The 2018 Legislative Session
(updated Sunday, March 29, 2018)
There is recent progress for adult mental health in Iowa. The Complex Needs bill passed both chambers unanimously and Governor Reynolds signed it into law on March 29, 2018. This legislation will create 6 Access Centers across the state and provide Assertive Community Treatment in each Mental Health Region. While this is a victory for adult mental health in Iowa, once again, children are left behind. This bill will not affect Iowan’s under 18 because the current mental health system (the Mental Health Regions and the Tax Levy that fund it) are only charged with serving adults.
However, children did have a victory in the current session. Senate File 2113, which was amended in the House, unanimously passed both chambers and was also signed by Governor Reynolds on March 29, 2018. This bill requires school teachers to take 1 hour of training per year on suicide awareness, prevention, and trauma-informed care. Given that we were one of the only states in the country without such mandatory training, this is certainly movement in the right direction. A thank you to all of our legislators that passed this bill unanimously in both chambers! And thank you to Governor Reynolds who is expected to sign the bill this week!
The best part is that when signing these bills, Governor Reynolds promised to sign an executive order establishing a platform to build a children’s mental health system based on the Children’s Mental Health & Wellbeing Advisory Committee’s recommendation. This is very exciting!
History of The Struggle to get a Chidlren’s Mental Health System in Iowa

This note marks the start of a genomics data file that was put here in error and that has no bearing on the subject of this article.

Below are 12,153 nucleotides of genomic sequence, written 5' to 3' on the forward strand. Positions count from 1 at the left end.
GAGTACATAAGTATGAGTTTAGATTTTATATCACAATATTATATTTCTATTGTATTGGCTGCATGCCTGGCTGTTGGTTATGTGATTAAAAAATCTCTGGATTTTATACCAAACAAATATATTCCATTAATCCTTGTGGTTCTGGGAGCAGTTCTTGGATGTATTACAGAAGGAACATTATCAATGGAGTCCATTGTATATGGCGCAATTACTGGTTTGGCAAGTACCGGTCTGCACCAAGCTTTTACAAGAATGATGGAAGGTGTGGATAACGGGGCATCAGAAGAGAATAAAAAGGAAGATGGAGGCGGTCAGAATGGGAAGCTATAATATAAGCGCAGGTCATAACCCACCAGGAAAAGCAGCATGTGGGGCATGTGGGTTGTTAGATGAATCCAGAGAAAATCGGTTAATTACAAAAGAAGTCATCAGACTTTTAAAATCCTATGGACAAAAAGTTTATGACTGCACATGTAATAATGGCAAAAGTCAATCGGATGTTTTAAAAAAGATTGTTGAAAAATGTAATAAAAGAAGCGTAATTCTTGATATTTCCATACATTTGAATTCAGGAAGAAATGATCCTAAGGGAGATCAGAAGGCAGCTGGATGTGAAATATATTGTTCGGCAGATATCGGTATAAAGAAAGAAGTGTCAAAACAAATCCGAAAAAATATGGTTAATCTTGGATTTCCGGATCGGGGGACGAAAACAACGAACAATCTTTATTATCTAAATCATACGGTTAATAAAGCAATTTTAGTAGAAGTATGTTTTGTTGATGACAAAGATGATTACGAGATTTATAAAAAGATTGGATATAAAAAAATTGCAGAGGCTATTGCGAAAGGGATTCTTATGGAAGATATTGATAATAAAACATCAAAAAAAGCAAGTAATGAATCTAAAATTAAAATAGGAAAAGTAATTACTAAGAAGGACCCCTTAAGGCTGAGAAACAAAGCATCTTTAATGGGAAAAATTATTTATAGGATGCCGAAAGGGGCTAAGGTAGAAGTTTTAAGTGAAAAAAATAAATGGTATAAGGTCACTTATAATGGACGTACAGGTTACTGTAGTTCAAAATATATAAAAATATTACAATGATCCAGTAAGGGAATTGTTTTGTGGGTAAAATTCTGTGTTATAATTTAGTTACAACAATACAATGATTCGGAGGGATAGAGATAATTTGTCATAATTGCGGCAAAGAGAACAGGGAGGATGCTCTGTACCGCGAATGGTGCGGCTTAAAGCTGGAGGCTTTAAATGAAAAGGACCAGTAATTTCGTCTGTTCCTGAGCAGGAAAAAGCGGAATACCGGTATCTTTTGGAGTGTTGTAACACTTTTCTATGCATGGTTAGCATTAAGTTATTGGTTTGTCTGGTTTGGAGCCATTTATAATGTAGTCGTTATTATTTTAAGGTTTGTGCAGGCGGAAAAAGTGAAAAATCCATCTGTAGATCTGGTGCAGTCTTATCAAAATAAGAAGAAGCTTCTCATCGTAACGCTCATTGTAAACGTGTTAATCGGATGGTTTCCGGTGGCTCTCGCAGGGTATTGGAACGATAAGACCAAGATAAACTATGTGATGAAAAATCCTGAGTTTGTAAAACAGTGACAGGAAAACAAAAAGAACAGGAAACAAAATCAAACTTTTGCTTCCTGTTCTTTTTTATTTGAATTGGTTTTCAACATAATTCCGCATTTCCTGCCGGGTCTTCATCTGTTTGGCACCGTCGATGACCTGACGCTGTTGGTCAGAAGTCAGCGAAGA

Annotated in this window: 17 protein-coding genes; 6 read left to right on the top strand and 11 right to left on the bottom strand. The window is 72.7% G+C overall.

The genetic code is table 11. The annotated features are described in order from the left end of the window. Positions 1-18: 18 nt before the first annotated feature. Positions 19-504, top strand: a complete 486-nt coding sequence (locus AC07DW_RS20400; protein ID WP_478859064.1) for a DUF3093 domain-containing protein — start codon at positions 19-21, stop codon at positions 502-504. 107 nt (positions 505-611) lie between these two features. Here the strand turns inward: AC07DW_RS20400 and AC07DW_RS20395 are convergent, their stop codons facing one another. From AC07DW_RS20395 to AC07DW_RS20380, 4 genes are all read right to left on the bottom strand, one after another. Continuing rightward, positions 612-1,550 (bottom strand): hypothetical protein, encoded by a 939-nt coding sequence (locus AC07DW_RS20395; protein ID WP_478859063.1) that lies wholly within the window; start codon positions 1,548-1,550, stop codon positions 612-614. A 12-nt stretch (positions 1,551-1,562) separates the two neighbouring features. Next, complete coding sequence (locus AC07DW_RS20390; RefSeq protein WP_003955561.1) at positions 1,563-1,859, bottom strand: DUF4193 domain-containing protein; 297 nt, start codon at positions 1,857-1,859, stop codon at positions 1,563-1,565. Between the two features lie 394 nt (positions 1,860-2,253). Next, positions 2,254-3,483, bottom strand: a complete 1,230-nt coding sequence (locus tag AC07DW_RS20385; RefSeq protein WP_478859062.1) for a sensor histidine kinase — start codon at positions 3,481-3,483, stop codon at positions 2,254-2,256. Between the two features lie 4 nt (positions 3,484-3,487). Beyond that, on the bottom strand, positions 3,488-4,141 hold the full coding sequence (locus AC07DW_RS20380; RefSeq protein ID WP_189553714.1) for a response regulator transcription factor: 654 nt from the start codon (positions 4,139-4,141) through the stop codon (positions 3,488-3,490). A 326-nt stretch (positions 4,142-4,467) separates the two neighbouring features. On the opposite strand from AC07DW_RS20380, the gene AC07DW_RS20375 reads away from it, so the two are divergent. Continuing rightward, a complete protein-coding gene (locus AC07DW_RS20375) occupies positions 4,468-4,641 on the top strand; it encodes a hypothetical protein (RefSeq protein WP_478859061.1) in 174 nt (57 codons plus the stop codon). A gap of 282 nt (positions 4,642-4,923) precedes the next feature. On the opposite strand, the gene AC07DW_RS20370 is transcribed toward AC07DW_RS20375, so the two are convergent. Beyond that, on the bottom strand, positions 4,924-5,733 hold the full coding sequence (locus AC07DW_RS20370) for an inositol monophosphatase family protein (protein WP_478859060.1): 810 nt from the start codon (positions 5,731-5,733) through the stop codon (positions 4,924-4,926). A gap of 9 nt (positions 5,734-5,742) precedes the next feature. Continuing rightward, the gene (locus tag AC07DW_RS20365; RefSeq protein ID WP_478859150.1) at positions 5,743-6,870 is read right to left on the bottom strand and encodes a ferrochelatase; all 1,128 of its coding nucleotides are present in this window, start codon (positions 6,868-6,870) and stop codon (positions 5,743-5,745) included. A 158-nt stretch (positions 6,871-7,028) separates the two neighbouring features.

There have been consistent efforts to build a children’s mental health system in Iowa. The following documents show efforts since 2011.
The 2011-2013 Workgroups were part of the State’s Mental Health Redesign and recommended that the state build a Children’s Cabinet and charge it to build a system. It did not happen and the issue was dropped in 2014, after the redesign failed to include children in any meaningful way. (The only thing it contributed to children were the Pediatric Integrated Health Homes. They certainly were an improvement from nothing, but again, nothing close to resembling a system.) Many of us parents were heartbroken that kids were left behind again and we formed a Coalition of over 50 organizations and 100 individuals. This effort was co-chaired by myself (Tammy Nyden) and fellow parent Rene Speh. We wrote the Statewide Call for Action for a Children’s Mental Health Redesign, and this document helped move the state to form the Children’s Mental Health and Well-being work group in 2015 to return to the issue. Rene and I served on the 2015 and 2016 Workgroups and continue to serve on the current ongoing Children’s Mental Health and Advisory Committee.
It is our hope that recent evidence of political will to improve Iowa’s mental health system applies to children as well.
Now is the time!